Like many scandals involving sex, politicians and extramarital affairs, it’s hard not to mention it each time the lawmaker pops up in the news. Think Weiner. Craig. Foley. Edwards. Vitter. Ensign. Condit. Spitzer. Hart. Clinton. Up front, bold and in the most clever manner possible is the way many publications go. But in the case of former S.C. Gov and Congressman Mark Sanford, news outlets appear to be scattered on how to handle the situation.
The Wrap poses a simple, entertaining question in an email promo for a story: “Can Stephen Colbert’s Sister Beat Disgraced Ex-S.C. Gov. Mark Sanford?” Drudge appears to be aligned with some of his GOP colleagues. They headlined it and highlighted the affair, calling him “philandering” in the headline. HuffPost‘s headline doesn’t have anything about philandering. But they do call it a “Race For the Ages” on the homepage.
National Journal, meanwhile, went with the refined, understated “Stephen Colbert’s Sister Could Beat Sanford” promo. The headline was similarly understated: “Why Stephen Colbert’s Sister Could Beat Mark Sanford.” But the deck went for the dirt: “Scandal-plagued candidates have a lousy track record winning elections.” Like HuffPost, NJ writer Josh Kraushaar calls it a “matchup for the ages.” Number of sentences it took before referring to Sanford’s cheating ways: 5. Number of references to the cheating or scandal in the 12-graph story: 8.
WaPo‘s conservative writer Jennifer Rubin humorously plopped down the news with no sensitivity whatsoever. “Well, you can’t say former South Carolina governor Mark Sanford is trying to hide the woman with whom he had an affair and for whom he abandoned his office for several days and ultimately his wife and children,” she wrote in a sentence leaving a reader gulping for air. And later, this: “I can’t wait to hear Sanford explain his position on same-sex marriage and hear his definition of the institution (one man and one woman, a hike, and another woman ?).”
Capitol Hill pubs reacted as follows…Roll Call: “South Carolina: Sanford Wins GOP Nomination for Special.” Reporter Abby Livingston avoids any mention of the affair, cheating or the Appalachian Trail. The Hill: “Mark Sanford wins South Carolina House GOP primary runoff.” Reporter Cameron Joesph refers to his “rehabilitation” and “extramarital affair” in graph three. Politico’s equally subdued headline: “Sanford wins, to face Colbert Busch.” Reporter Alex Isenstadt also waited until graph three to write about Sanford’s “lie” and “admitting to having an affair with an Argentinian woman.”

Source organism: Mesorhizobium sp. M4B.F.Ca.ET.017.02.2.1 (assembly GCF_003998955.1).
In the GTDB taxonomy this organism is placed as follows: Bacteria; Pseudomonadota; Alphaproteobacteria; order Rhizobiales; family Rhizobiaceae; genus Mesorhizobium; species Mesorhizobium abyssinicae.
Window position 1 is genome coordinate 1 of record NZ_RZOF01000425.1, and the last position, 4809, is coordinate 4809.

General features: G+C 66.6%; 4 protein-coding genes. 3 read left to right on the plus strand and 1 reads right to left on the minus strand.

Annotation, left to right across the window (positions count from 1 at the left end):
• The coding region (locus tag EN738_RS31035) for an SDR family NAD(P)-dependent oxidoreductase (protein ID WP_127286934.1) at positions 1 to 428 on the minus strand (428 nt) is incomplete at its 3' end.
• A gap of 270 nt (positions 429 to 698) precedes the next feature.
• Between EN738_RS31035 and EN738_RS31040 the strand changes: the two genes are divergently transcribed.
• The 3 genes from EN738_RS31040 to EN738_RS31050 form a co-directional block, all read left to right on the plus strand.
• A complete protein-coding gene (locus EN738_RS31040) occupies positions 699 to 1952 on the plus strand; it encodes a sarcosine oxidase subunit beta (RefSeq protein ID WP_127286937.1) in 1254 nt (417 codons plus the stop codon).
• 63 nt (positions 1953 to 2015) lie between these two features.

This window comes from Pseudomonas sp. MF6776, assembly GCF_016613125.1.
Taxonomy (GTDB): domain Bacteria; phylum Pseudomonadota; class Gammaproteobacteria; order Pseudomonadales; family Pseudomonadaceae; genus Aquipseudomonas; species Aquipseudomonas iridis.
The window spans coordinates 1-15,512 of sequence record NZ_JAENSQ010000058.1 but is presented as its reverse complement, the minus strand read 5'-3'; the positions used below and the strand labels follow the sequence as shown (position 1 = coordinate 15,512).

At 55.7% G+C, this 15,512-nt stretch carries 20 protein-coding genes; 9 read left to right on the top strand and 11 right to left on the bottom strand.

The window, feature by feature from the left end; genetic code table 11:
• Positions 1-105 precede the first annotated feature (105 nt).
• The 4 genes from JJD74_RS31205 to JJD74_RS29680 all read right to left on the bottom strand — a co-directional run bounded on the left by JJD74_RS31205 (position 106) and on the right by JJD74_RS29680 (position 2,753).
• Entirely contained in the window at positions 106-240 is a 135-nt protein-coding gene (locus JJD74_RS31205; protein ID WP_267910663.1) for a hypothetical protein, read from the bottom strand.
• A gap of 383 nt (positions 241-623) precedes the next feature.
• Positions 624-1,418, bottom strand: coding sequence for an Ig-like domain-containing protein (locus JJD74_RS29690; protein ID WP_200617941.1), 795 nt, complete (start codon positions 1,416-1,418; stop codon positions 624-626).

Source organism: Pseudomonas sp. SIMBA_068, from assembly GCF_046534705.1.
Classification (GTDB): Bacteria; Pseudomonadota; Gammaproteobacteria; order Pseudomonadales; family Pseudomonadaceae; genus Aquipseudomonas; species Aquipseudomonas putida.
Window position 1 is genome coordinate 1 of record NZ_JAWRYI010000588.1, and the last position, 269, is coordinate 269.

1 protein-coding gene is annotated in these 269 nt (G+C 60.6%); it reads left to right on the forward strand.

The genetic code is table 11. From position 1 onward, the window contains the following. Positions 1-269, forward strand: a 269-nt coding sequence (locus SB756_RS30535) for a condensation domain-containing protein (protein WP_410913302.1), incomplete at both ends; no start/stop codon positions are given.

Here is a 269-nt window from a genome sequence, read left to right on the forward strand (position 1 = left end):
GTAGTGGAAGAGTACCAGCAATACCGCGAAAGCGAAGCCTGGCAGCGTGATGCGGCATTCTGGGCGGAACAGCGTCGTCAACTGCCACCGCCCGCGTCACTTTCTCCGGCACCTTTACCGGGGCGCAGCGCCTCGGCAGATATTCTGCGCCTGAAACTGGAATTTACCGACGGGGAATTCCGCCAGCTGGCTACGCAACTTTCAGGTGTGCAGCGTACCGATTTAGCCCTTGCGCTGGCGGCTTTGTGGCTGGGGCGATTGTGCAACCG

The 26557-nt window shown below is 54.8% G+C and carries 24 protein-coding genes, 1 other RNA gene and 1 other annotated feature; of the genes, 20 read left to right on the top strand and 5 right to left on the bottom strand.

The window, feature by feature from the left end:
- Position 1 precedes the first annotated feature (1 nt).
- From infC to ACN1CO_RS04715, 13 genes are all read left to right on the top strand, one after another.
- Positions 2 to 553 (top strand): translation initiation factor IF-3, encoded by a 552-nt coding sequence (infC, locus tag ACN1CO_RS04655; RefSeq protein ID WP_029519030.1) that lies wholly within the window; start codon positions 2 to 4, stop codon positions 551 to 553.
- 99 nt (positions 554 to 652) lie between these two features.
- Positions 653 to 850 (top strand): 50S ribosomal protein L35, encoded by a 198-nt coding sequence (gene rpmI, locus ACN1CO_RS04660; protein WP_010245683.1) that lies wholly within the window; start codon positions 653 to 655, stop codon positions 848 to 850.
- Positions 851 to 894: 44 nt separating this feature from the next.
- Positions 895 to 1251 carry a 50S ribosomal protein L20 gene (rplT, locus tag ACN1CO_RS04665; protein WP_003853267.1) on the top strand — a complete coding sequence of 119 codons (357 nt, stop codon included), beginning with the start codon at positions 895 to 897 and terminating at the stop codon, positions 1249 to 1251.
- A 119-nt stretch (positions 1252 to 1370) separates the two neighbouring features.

The conservative-leaning Daily Caller didn’t mention scandal in their headline. They wrote, “It’s official: Mark Sanford will face off against Colbert’s sister.” The deck, however, spoke to it, saying, “The governor left office in 2010 surrounded by scandal after admitting to an affair.”
Slate‘s Dave Weigel, a BIG fan of FishbowlDC, took the contrarian viewpoint on the Sanford story. The headline on his story? “Opening Act: The Boring Resurrection of Mark Sanford.” Weigel has theories of why the Sanford story is done and boring, although considering the media outpouring we think he might be, ahem, wrong. 1. Newt Gingrich cheated and South Carolina forgave him. 2. BuzzFeed didn’t send a reporter to the Sanford victory party. 3. The election is taking too long; it’s not for another six weeks. Read the rest of his meandering thoughts.
By the way, Sanford will appear on CNN’s “The Lead” with Jake Tapper today at 4 p.m. No doubt they chose him because it’s a “boring” story no one cares about.
Thankfully the New York Post did what’s expected of them. They dove in head first with scandal on the brain. The headline: “Sanford unveils ‘Appalachian Trail’ fiancee, will face Stephen Colbert’s sis in special election.” The Associated Press story they published includes the following grand total of scandal references: 9.
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